Our Series of Unfortunate Events, Part 3

Click here for Part 1 and Part 2.s

That night, I got sicker and sicker until, by morning, I knew I could not take care of the kids while Stephen went to church. So, on our first Sunday at our new church, we all stayed home, sick and miserable. It was not at all how we wanted to start our ministry, but we had little choice.  So we prayed for grace and buckled down.

We were staying in a beautiful basement apartment, thirty miles into the country and on a lake.  It was idyllic, restful, and a tremendous blessing.  But with five people and one bedroom, a week was about the longest I was praying we would have to wait before we were into our new place.  We had found a large, three bedroom apartment with a two car garage across the road from the church, and I had spent the last month meticulously charting out each room for furniture and decor arrangements. I had ordered new window treatment, shower curtains, and we had taken a huge shopping trip to Ikea to buy bunk beds for the kids and everything else we would need to make life work in our new apartment.  But it wasn’t vacant until the end of the month, which gave us a week-10 days to wait until we could get in.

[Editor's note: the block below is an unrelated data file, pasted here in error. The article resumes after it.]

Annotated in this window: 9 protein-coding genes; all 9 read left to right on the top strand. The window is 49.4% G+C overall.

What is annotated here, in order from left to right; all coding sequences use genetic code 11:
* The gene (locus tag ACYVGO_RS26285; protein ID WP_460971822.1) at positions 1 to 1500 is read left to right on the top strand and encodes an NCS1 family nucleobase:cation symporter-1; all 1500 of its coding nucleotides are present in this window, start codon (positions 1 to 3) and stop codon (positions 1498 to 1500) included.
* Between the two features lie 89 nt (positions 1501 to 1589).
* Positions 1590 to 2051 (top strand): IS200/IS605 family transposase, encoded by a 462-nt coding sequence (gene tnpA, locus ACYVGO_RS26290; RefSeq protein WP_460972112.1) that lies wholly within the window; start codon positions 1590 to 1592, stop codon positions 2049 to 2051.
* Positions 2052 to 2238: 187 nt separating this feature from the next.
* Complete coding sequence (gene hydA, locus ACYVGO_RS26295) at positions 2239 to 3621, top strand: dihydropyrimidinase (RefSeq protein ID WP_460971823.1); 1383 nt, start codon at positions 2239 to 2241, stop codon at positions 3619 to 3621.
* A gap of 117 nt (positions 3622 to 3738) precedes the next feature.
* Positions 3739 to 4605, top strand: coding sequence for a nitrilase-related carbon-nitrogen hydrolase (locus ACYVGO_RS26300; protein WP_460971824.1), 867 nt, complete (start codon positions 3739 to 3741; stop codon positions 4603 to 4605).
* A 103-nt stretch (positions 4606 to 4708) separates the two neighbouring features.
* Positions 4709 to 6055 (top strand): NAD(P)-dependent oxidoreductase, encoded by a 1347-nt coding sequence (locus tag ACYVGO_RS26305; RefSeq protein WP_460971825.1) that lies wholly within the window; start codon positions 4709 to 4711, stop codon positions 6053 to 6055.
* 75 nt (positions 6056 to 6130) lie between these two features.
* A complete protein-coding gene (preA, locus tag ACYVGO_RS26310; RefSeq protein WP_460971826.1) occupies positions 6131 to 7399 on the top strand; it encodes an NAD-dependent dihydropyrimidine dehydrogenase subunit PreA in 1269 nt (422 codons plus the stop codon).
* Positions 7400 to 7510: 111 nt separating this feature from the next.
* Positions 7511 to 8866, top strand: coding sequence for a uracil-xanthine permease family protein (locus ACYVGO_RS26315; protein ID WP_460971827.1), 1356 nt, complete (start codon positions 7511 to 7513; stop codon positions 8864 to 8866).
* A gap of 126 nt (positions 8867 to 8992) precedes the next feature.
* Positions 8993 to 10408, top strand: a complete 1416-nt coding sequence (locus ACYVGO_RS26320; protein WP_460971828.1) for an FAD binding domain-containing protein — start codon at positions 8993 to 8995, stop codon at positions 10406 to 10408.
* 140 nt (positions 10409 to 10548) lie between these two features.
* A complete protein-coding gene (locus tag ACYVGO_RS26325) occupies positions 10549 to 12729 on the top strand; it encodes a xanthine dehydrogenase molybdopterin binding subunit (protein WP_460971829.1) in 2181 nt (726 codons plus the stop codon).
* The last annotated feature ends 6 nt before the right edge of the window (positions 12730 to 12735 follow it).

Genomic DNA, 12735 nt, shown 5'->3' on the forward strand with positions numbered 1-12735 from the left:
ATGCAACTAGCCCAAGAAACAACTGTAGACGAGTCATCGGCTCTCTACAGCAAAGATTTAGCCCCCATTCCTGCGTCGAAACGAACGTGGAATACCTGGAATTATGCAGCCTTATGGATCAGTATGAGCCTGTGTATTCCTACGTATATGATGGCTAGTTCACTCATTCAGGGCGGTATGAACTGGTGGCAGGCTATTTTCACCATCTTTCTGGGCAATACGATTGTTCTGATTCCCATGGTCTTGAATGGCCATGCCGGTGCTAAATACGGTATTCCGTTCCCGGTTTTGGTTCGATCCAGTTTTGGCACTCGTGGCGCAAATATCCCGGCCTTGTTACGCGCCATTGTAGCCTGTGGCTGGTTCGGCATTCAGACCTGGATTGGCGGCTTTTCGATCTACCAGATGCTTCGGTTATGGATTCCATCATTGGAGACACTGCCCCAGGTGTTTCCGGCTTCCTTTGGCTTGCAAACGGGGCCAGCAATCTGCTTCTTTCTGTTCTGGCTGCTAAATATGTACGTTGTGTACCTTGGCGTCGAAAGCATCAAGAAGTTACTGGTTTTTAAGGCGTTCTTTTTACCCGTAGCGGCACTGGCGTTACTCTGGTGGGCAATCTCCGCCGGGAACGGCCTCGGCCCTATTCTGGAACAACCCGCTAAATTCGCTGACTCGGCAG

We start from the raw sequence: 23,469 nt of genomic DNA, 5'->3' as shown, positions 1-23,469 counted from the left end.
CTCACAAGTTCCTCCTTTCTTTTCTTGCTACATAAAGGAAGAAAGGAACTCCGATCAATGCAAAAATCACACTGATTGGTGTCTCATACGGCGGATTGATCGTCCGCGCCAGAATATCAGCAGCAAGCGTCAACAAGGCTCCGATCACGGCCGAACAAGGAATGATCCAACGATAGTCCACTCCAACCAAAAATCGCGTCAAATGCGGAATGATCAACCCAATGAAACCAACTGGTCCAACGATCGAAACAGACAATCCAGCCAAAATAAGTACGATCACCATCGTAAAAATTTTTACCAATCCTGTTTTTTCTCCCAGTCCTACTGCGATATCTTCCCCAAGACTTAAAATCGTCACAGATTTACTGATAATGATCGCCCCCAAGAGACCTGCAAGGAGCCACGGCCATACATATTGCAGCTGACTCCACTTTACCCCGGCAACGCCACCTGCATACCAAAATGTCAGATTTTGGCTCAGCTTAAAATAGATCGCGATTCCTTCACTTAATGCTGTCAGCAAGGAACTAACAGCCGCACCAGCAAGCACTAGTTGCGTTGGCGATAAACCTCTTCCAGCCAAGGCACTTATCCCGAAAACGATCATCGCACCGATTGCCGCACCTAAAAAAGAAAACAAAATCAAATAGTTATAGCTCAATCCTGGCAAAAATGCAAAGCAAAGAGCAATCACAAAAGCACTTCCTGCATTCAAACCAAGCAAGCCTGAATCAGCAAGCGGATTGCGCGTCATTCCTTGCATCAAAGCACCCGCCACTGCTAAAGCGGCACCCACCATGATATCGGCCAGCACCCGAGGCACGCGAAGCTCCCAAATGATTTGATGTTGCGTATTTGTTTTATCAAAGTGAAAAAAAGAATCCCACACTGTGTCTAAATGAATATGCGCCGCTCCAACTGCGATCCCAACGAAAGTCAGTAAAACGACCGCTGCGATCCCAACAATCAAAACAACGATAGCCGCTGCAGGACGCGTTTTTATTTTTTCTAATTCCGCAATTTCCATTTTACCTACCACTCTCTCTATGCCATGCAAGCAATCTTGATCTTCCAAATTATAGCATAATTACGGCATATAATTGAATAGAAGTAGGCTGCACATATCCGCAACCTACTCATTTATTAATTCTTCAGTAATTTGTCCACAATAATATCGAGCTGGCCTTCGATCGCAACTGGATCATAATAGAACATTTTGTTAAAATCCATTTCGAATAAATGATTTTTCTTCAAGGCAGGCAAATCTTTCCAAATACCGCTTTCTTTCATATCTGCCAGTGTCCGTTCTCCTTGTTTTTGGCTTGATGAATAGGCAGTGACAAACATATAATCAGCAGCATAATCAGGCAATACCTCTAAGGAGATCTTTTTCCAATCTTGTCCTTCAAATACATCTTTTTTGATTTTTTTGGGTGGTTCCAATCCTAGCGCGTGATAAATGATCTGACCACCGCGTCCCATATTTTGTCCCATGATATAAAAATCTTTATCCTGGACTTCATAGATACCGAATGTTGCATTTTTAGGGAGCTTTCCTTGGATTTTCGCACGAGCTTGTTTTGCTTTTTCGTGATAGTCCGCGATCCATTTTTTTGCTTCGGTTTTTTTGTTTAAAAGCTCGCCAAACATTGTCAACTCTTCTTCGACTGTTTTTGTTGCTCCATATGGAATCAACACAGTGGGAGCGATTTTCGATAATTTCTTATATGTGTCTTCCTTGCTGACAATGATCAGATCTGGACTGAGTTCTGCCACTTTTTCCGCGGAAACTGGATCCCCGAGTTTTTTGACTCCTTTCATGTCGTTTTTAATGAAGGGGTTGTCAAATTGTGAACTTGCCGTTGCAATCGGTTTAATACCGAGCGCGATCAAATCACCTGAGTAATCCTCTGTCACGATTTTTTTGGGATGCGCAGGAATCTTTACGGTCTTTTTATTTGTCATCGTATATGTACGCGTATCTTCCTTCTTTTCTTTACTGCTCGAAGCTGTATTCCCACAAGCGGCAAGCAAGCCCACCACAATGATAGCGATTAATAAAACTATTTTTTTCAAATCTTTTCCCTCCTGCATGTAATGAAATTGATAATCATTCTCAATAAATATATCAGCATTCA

As I lay in bed, drifting in and out of troubled, sickly sleep, I kept having a sense of foreboding that something would go wrong in our plans, and we wouldn’t be able to get into the apartment right away.  I worried that maybe necessary paperwork had been packed, or the people wouldn’t vacate, or that somehow the whole thing would fall through. And if it did…then what? We were in a tricky spot because we had not sold our home back in Illinois. We were renting it out with the intention to sell to the renters in a year.  At that point, we could then buy a home.  But until then, we needed to find a place to rent.  And there was a serious shortage on houses or rentals in our new location.  We had already been watching the market for the last six months, and the pickin’s were extremely slim. The apartment we had found was the only thing large enough for our family that was also affordable.

By Tuesday evening I was beginning to feel better, and the world was looking like a brighter place. Wednesday, we woke up to an email from the apartment complex.

“I’m sorry, but, because you still own your house and yadayadayada super complicated, etc. We are not able to approve you for our apartments.”

My blood ran cold. This was the one thing we were concerned about and waiting for the final answer on. This simply could not be happening. I immediately picked up the phone and called my parents, realtors and landlords themselves. We talked through every possible solution and the ins and outs of every detail.  We called our bank and crunched numbers and drew up spreadsheets to prove to the apartment complex that we did indeed qualify, they simply were not understanding our situation correctly. The whole time our housing hung in the balance, I was filled with a strange mixture of both dread and peace.  I had no idea what we were going to do if this fell apart.  But I knew that God knew about all of this before the beginning of time, and He had a plan of His own.

Wednesday night, Stephen came home from work. He came in through the sliding door, closed it, and leaned back against it, his face ashen.